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Thrush in Horses - Causes, Symptoms and Treatment

good stable management can prevent thrush in horses
Keep feet clean to prevent

Equine Thrush is a bacterial or fungal infection of the horse's frog and heel bulbs of the horse's foot.

Thrush affects the central and lateral clefts of the frog and the bulbs of the heel and is characterised by the presence of dead, black, foul smelling material in the affected areas.

The infection may penetrate the horny and sensitive structures of the horse or pony's foot.

An infection of thrush can be painful and cause your horse to go lame.

This unpleasant condition of a horse's hoof can be prevented and treated by good stable management and good hoof care from your farrier.


The main causes of thrush are:

  • Unhygienic conditions - eg horses standing for long periods on soiled bedding.
  • Feet not kept clean.
  • Lack of frog pressure resulting in poor blood circulation and limited horn production
  • Feet becoming too soft - allowing foreign bodies to penetrate the foot
  • Neglect by the farrier - poor shoeing or trimming
  • Poor foot conformation

Many organisms are involved, but the bacterial microbe Spherophorus Necrophorus is the most important as the bacteria thrive in conditions deprived of fresh air.


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The most obvious sign of thrush is a foul smell which is noticeable when you pick out your horse's feet.

There is also an increased amount of moisture and a black discharge in the clefts of the frog.

If a horse has thrush the clefts of the foot tend to become deeper than normal and may even extend to to the sensitive tissue - causing the horse to flinch as you pick out and clean his feet.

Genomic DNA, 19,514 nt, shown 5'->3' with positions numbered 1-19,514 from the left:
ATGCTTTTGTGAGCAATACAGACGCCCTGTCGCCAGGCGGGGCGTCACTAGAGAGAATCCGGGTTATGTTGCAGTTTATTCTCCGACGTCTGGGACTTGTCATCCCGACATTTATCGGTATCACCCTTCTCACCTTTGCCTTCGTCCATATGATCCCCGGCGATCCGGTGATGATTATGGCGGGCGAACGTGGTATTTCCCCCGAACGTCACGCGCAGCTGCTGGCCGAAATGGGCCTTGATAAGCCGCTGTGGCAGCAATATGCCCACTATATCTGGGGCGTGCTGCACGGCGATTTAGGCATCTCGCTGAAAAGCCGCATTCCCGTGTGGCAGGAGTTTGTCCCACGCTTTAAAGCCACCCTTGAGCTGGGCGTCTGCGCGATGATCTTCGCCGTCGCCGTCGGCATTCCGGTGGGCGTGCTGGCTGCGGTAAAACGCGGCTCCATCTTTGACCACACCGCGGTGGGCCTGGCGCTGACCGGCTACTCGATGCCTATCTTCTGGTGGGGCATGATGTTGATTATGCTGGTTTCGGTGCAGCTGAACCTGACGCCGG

In some cases of thrush the horse will be lame


A horse or pony with Thrush needs to be treated by a routine of cleanliness so that the frog and hoof can heal and return to normal.

The frog should be pared by your farrier to remove any damaged tissue

The feet should be cleaned daily and the clefts of the foot packed with medication. There are several things that can used including : iodine, peroxide (which should be diluted), eucalyptus oil, copper sulphate and commercially developed solutions.

Honey has has proved successful in treating thrush - it has natural antibiotic properties and doesn't sting the horse - and is easy to apply from a "squeezy" bottle.


In shoeing a horse with thrush the emphasis is to produce frog pressure by lowering the heels - but not at the expense of too much strain being applied to the flexor tendons

Where there is persistentlameness a bar shoe is recommended to give protection to the hoof and heel of the horse.

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 Thrush in Horses - Causes, Symptoms and Treatment

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